Sweetwater Presents a SXSW Hangout in Austin, Texas with Lee Bains III & The Glory Fires, Erika Wennerstrom, Tino Drima, Marty O'Reilly & The Old Soul Orchestra, Skyway Man, John Craigie,  & Rainy Eyes

Sweetwater Presents a SXSW Hangout in Austin, Texas with Lee Bains III & The Glory Fires, Erika Wennerstrom, Tino Drima, Marty O'Reilly & The Old Soul Orchestra, Skyway Man, John Craigie, & Rainy Eyes

Wednesday, March 14, 2018

11:00 am (event ends at 7:00 pm)

This event is 21 and over


Sweetwater Presents a SXSW Hangout in Austin, Texas
Sweetwater Presents a SXSW Hangout in Austin, Texas
Sweetwater is heading to Austin, Texas! We will be hosting an unofficial SXSW Rooftop Hangout on Weds March 14 at Handlebar Austin.

Featuring some of our favorite Bay Area bands, and some of our favorite non-Bay Area bands, we'll be bringing a taste of Sweetwater MV to ATX. There will be great beers from North Coast Brewing all day long, great tunes all day long, and hopefully sunny ATX skies. If you're in Austin, come hangout!

***This event is NOT at Sweetwater in MV! This is in Austin, Texas, at Handlebar Austin. 121 E 5th ST. Austin, Texas***
Lee Bains III & The Glory Fires
Lee Bains III & The Glory Fires
On June 30th, 2017, Don Giovanni Records released Youth Detention///(Nail My Feet Down to the South Side of Town), the third full-length album by Lee Bains III & the Glory Fires.

Call it Youth Detention for short. A double LP spanning 17 songs, it is the band’s most ambitious work to date — a sprawling and visceral record given to both deep introspection and high-volume spiritual uplift.

Where The Glory Fires’ previous LP Dereconstructed (2014) sought to dismantle one-dimensional notions of Southern identity and culture, Youth Detention has a similar, but more personal intent. “It’s about dismantling myself and the narratives that I’ve taken on,” explains Bains. “It’s an examination of youth and the processes through which we begin to consider ourselves, our identities, and what various communities we belong to or are in tension with.” Often, the songs detail moments in which cultural boundaries and biases become apparent — scenes in which systems of privilege and oppression become visible, particularly as they relate to race, class, and gender. Everyday settings — a church, a ballpark, a cafeteria — are revisited again and again, to explore these fleeting moments of revelation from different perspectives and roles. It’s a record defined by accumulation. Stories, images, and thoughts pile up to create confusion and cacophony in the narrative.

Recorded in Nashville, Tennessee at Battletapes with engineer Jeremy Ferguson and producer Tim Kerr, Youth Detention captures the band in raw form. Each song was cut live to tape, with the four performing in the same room without headphones or baffling. The result is thoroughly human, with Lynn Bridges’ mix retaining the band’s live energy and looseness at the expense of a few out of tune strings. The Glory Fires’ music draws deeply from punk, but also soul, power pop, country, and gospel. It’s equal parts careful curation and geographic inheritance. “It’s the sound of my place,” says Bains. “I want to know it. I want to argue with it. I don’t want to be a band from anywhere that could be doing anything. For me, that’s what punk is about — figuring out who I am and how to be the best version of myself. I can’t do that by pretending to be something I’m not.”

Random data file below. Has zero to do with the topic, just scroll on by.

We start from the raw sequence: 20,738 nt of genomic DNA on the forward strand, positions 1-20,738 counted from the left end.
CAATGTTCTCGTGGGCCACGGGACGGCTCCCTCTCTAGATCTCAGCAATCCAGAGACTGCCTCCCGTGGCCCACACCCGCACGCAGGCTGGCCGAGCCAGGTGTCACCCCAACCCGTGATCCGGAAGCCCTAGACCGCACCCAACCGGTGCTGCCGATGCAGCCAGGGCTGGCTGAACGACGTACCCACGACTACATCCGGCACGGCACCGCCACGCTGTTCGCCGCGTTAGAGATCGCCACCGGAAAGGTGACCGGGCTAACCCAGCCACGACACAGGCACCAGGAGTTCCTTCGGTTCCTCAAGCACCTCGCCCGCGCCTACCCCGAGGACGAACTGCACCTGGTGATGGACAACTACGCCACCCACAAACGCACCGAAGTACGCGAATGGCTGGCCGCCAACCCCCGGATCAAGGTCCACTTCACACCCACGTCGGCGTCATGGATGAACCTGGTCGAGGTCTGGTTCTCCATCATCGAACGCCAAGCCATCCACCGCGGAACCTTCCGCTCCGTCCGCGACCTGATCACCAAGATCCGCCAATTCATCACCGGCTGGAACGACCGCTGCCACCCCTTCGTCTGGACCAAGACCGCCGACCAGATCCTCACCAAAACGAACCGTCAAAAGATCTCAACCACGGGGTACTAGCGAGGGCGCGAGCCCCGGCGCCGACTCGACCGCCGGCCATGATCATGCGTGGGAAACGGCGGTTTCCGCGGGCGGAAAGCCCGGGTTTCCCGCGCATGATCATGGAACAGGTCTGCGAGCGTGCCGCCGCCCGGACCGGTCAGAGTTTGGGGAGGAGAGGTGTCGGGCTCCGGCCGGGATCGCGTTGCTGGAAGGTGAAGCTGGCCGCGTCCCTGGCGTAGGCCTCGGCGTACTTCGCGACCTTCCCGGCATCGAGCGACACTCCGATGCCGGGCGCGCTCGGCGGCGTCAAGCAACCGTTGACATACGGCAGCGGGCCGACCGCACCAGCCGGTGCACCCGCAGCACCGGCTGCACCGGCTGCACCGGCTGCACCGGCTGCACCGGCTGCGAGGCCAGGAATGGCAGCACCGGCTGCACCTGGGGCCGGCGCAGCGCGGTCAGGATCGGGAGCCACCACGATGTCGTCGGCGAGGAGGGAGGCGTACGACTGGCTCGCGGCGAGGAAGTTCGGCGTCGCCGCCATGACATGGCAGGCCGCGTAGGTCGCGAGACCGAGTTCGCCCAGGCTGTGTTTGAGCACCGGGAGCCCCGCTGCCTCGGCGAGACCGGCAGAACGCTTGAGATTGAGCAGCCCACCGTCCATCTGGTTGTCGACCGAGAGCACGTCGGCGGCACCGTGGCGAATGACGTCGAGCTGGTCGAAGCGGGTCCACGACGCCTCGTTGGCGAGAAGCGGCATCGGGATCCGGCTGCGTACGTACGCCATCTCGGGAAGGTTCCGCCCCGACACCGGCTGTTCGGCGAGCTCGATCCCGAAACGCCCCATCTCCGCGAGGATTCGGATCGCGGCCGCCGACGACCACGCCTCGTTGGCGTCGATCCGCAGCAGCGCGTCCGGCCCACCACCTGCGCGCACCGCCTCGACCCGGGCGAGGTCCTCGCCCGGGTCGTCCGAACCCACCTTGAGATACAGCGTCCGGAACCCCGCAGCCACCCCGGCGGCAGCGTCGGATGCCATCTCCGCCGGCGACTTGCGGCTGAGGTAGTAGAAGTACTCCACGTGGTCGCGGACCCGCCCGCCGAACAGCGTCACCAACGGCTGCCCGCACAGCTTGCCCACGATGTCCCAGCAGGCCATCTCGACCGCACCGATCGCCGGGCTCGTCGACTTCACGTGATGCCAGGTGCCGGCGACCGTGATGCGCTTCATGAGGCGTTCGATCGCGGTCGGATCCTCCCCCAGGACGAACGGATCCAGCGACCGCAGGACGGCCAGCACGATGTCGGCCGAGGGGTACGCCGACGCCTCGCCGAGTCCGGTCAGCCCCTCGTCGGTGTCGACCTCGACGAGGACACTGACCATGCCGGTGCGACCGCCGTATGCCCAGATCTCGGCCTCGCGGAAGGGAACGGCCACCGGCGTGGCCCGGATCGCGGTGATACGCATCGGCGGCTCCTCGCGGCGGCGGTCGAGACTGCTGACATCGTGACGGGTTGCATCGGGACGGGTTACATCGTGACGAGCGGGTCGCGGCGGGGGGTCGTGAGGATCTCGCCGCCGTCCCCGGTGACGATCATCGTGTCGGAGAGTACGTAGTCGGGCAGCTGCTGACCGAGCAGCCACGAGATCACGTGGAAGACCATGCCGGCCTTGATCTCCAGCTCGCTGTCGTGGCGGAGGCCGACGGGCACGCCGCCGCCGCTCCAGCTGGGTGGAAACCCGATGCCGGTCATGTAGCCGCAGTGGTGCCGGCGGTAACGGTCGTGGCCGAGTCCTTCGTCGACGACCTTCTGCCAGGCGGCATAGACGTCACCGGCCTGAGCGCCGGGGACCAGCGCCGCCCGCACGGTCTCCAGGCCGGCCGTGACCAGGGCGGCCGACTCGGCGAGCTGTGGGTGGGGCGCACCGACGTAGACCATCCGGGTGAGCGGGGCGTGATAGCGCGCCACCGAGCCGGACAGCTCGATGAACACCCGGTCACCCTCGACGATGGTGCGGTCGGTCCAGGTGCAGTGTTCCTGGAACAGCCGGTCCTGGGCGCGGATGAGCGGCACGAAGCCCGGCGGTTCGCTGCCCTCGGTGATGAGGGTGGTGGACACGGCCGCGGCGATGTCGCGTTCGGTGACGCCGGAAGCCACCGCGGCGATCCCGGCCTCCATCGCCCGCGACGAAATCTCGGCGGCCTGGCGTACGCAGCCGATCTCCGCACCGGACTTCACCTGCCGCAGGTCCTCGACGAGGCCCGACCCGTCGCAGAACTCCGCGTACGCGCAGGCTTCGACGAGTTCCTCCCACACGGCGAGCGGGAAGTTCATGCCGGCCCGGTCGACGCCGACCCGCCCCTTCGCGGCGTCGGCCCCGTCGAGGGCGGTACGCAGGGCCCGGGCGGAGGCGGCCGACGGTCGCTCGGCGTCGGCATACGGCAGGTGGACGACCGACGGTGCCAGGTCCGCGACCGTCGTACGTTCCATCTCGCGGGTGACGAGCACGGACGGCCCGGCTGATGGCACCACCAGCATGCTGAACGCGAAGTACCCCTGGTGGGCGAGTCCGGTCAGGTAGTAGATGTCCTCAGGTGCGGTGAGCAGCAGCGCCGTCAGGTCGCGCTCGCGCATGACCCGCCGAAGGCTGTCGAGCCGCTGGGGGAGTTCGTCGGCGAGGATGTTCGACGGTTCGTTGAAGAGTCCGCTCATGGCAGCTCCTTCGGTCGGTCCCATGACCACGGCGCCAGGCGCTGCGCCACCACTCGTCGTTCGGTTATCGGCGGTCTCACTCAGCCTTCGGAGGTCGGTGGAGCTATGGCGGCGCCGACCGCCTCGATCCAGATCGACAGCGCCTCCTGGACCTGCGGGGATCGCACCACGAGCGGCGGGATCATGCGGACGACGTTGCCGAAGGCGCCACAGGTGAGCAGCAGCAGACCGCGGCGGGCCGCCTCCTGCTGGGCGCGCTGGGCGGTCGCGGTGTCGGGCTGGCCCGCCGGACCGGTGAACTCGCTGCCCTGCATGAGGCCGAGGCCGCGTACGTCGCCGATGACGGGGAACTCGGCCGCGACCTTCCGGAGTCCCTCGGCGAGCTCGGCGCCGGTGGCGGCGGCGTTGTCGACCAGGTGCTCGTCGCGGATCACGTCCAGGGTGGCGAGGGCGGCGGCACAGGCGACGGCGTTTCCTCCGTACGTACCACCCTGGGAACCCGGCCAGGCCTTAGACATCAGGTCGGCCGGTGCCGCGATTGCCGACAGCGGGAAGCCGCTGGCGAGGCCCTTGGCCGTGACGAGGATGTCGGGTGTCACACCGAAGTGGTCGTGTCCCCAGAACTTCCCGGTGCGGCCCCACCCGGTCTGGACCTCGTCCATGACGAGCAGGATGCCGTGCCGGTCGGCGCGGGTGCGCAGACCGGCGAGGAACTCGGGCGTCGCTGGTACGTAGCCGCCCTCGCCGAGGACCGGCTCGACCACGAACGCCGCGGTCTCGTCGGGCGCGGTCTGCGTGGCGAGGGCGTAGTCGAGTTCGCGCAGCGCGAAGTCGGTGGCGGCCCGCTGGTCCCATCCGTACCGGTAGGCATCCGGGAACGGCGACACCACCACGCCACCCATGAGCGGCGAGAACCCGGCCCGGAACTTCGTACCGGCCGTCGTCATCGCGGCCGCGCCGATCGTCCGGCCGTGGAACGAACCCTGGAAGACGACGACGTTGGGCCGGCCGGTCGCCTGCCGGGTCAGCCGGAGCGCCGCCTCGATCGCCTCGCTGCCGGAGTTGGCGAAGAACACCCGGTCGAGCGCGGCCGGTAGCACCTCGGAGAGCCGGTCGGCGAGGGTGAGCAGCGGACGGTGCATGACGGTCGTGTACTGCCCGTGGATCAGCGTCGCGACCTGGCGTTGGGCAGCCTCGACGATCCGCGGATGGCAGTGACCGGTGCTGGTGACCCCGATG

The songs are deeply rooted in Bains’ experience of his hometown, Birmingham, AL. Youth Detention depicts a Southern city in the decades surrounding the turn-of-the-millennium: in the throes of white flight, urban disinvestment, racial tension, class struggle, gentrification, gender policing, homophobia, xenophobia, religious fervor, deindustrialization, and economic upheaval.

The lyrics could ring true anywhere, though. The South exists in the world and, like the South, the world is increasingly beholden to many of these same tensions and forces. The songs on Youth Detention are meant as small acts of resistance to those systems. Documenting minor moments — the refusal to sit quietly through a display of bigotry, the act of quieting down and listening to somebody’s struggle, sticking up for friends targeted for their difference — that, hopefully, serve as the beginnings of a more profound awakening.
Erika Wennerstrom
Erika Wennerstrom
Erika Wennerstrom never really considered performing as Erika Wennerstrom, despite being the heart of Heartless Bastards, the only member of the Austin-based indie rock band of which she remains the lone original member.

The Heartless Bastards' story starts in Dayton, Ohio, where Wennerstrom found the name on a multiple choice video trivia game at a bar.

As a songwriting teenager during a time when GBV and Brainiac were packing local bars and three of the Breeders were still in town, Wennerstrom used to sneak into clubs to check out the scene. "I would just see those people—my music heroes—hanging out at the bar like everyone else," she remembers. "I could see myself in them. It gave me inspiration to do my own thing."

After doing the usual business of playing local shows, the trio set out the following year on a regional tour. One of the first gigs of the trip took them to a bar in Akron, where Black Keys' drummer Patrick Carney just happened to be one of only a handful of people in the audience. This chance encounter led Wennerstrom and the Heartless Bastards to Fat Possum Records, with whom they released their debut, Stairs and Elevators, in early 2005.

The band moved on with critical praise in their back pocket, including a four-and-a-half star review from Rolling Stone, which took note that, when Wennerstrom “opens her throat on Stairs and Elevators … she sounds like she’s wailing on the shoulders of giants; her sad and angry vocals channeling all the swagger and spit of a young Robert Plant”